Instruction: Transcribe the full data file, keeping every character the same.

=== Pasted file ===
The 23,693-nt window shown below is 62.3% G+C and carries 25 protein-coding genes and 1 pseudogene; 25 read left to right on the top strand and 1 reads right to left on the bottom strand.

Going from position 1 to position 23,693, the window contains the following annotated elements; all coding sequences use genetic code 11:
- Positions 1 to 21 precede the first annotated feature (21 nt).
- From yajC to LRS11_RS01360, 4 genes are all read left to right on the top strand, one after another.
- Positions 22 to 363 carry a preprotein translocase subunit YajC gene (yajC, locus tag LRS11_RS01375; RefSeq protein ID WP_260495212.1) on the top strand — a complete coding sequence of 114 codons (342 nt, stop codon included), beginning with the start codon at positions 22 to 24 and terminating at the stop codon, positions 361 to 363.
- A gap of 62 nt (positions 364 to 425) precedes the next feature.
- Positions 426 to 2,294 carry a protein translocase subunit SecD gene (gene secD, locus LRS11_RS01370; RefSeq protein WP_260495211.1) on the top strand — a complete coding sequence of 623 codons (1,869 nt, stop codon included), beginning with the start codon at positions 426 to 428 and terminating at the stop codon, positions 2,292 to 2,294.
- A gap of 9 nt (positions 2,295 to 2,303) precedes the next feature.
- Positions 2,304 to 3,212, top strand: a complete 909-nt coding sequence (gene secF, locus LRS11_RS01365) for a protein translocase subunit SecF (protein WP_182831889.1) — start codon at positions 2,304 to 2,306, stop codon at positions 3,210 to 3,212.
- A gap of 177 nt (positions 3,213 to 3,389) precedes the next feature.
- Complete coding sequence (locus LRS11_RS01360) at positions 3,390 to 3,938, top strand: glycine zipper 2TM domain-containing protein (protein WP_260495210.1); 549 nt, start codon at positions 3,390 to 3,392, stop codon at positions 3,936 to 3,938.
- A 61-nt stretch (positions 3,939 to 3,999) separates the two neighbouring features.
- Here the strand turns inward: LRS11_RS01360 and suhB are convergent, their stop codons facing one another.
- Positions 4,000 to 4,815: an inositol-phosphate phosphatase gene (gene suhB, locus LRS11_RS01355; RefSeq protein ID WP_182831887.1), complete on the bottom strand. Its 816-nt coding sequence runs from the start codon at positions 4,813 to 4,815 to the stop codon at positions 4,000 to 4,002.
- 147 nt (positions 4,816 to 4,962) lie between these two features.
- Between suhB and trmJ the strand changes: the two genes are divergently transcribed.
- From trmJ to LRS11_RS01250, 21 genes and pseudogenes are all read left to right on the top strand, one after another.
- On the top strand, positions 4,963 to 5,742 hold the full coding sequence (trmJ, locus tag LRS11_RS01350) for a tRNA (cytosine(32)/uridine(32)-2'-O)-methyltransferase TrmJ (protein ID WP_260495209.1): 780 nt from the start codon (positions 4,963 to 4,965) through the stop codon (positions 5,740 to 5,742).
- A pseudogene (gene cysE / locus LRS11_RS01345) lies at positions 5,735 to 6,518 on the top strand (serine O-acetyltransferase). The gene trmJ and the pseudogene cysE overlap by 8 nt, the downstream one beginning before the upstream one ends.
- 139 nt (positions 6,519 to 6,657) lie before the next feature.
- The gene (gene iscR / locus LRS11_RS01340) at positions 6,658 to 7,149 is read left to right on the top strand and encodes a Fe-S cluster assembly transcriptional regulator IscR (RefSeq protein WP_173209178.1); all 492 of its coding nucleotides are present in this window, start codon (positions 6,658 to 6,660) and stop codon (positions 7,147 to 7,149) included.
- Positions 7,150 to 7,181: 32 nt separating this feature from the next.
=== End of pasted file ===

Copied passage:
The 23,693-nt window shown below is 62.3% G+C and carries 25 protein-coding genes and 1 pseudogene; 25 read left to right on the top strand and 1 reads right to left on the bottom strand.

Going from position 1 to position 23,693, the window contains the following annotated elements; all coding sequences use genetic code 11:
- Positions 1 to 21 precede the first annotated feature (21 nt).
- From yajC to LRS11_RS01360, 4 genes are all read left to right on the top strand, one after another.
- Positions 22 to 363 carry a preprotein translocase subunit YajC gene (yajC, locus tag LRS11_RS01375; RefSeq protein ID WP_260495212.1) on the top strand — a complete coding sequence of 114 codons (342 nt, stop codon included), beginning with the start codon at positions 22 to 24 and terminating at the stop codon, positions 361 to 363.
- A gap of 62 nt (positions 364 to 425) precedes the next feature.
- Positions 426 to 2,294 carry a protein translocase subunit SecD gene (gene secD, locus LRS11_RS01370; RefSeq protein WP_260495211.1) on the top strand — a complete coding sequence of 623 codons (1,869 nt, stop codon included), beginning with the start codon at positions 426 to 428 and terminating at the stop codon, positions 2,292 to 2,294.
- A gap of 9 nt (positions 2,295 to 2,303) precedes the next feature.
- Positions 2,304 to 3,212, top strand: a complete 909-nt coding sequence (gene secF, locus LRS11_RS01365) for a protein translocase subunit SecF (protein WP_182831889.1) — start codon at positions 2,304 to 2,306, stop codon at positions 3,210 to 3,212.
- A gap of 177 nt (positions 3,213 to 3,389) precedes the next feature.
- Complete coding sequence (locus LRS11_RS01360) at positions 3,390 to 3,938, top strand: glycine zipper 2TM domain-containing protein (protein WP_260495210.1); 549 nt, start codon at positions 3,390 to 3,392, stop codon at positions 3,936 to 3,938.
- A 61-nt stretch (positions 3,939 to 3,999) separates the two neighbouring features.
- Here the strand turns inward: LRS11_RS01360 and suhB are convergent, their stop codons facing one another.
- Positions 4,000 to 4,815: an inositol-phosphate phosphatase gene (gene suhB, locus LRS11_RS01355; RefSeq protein ID WP_182831887.1), complete on the bottom strand. Its 816-nt coding sequence runs from the start codon at positions 4,813 to 4,815 to the stop codon at positions 4,000 to 4,002.
- 147 nt (positions 4,816 to 4,962) lie between these two features.
- Between suhB and trmJ the strand changes: the two genes are divergently transcribed.
- From trmJ to LRS11_RS01250, 21 genes and pseudogenes are all read left to right on the top strand, one after another.
- On the top strand, positions 4,963 to 5,742 hold the full coding sequence (trmJ, locus tag LRS11_RS01350) for a tRNA (cytosine(32)/uridine(32)-2'-O)-methyltransferase TrmJ (protein ID WP_260495209.1): 780 nt from the start codon (positions 4,963 to 4,965) through the stop codon (positions 5,740 to 5,742).
- A pseudogene (gene cysE / locus LRS11_RS01345) lies at positions 5,735 to 6,518 on the top strand (serine O-acetyltransferase). The gene trmJ and the pseudogene cysE overlap by 8 nt, the downstream one beginning before the upstream one ends.
- 139 nt (positions 6,519 to 6,657) lie before the next feature.
- The gene (gene iscR / locus LRS11_RS01340) at positions 6,658 to 7,149 is read left to right on the top strand and encodes a Fe-S cluster assembly transcriptional regulator IscR (RefSeq protein WP_173209178.1); all 492 of its coding nucleotides are present in this window, start codon (positions 6,658 to 6,660) and stop codon (positions 7,147 to 7,149) included.
- Positions 7,150 to 7,181: 32 nt separating this feature from the next.